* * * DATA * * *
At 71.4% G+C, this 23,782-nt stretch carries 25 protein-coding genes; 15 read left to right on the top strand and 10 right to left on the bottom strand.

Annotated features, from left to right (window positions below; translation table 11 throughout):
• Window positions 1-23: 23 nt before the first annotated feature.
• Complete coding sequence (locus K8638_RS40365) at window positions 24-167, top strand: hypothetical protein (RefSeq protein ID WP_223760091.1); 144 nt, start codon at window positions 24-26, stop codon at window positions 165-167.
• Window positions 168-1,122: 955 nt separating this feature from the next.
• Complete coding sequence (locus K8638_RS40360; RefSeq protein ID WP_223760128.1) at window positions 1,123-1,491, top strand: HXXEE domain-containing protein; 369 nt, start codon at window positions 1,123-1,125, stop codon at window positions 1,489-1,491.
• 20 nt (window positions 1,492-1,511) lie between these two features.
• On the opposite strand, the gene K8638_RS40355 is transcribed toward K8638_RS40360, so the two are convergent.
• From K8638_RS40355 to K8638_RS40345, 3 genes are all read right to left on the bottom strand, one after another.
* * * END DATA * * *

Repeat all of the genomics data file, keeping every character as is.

At 71.4% G+C, this 23,782-nt stretch carries 25 protein-coding genes; 15 read left to right on the top strand and 10 right to left on the bottom strand.

Annotated features, from left to right (window positions below; translation table 11 throughout):
• Window positions 1-23: 23 nt before the first annotated feature.
• Complete coding sequence (locus K8638_RS40365) at window positions 24-167, top strand: hypothetical protein (RefSeq protein ID WP_223760091.1); 144 nt, start codon at window positions 24-26, stop codon at window positions 165-167.
• Window positions 168-1,122: 955 nt separating this feature from the next.
• Complete coding sequence (locus K8638_RS40360; RefSeq protein ID WP_223760128.1) at window positions 1,123-1,491, top strand: HXXEE domain-containing protein; 369 nt, start codon at window positions 1,123-1,125, stop codon at window positions 1,489-1,491.
• 20 nt (window positions 1,492-1,511) lie between these two features.
• On the opposite strand, the gene K8638_RS40355 is transcribed toward K8638_RS40360, so the two are convergent.
• From K8638_RS40355 to K8638_RS40345, 3 genes are all read right to left on the bottom strand, one after another.